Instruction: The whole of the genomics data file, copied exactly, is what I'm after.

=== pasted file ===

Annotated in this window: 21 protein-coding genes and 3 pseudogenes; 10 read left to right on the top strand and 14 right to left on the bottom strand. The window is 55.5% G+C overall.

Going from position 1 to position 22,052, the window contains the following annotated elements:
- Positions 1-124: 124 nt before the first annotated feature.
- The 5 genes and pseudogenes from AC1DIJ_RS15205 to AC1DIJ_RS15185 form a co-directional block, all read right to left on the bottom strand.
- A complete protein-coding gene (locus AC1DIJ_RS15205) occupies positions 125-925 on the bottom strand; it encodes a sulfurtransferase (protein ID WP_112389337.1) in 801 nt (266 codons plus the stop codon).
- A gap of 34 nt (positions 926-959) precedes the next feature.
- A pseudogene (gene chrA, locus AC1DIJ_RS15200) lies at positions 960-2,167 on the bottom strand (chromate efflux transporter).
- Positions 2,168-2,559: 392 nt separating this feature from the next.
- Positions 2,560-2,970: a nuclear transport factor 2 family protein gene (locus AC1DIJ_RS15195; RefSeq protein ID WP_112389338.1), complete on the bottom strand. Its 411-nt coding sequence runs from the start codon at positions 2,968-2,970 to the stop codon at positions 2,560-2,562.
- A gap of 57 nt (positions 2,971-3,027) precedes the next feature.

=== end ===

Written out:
Annotated in this window: 21 protein-coding genes and 3 pseudogenes; 10 read left to right on the top strand and 14 right to left on the bottom strand. The window is 55.5% G+C overall.

Going from position 1 to position 22,052, the window contains the following annotated elements:
- Positions 1-124: 124 nt before the first annotated feature.
- The 5 genes and pseudogenes from AC1DIJ_RS15205 to AC1DIJ_RS15185 form a co-directional block, all read right to left on the bottom strand.
- A complete protein-coding gene (locus AC1DIJ_RS15205) occupies positions 125-925 on the bottom strand; it encodes a sulfurtransferase (protein ID WP_112389337.1) in 801 nt (266 codons plus the stop codon).
- A gap of 34 nt (positions 926-959) precedes the next feature.
- A pseudogene (gene chrA, locus AC1DIJ_RS15200) lies at positions 960-2,167 on the bottom strand (chromate efflux transporter).
- Positions 2,168-2,559: 392 nt separating this feature from the next.
- Positions 2,560-2,970: a nuclear transport factor 2 family protein gene (locus AC1DIJ_RS15195; RefSeq protein ID WP_112389338.1), complete on the bottom strand. Its 411-nt coding sequence runs from the start codon at positions 2,968-2,970 to the stop codon at positions 2,560-2,562.
- A gap of 57 nt (positions 2,971-3,027) precedes the next feature.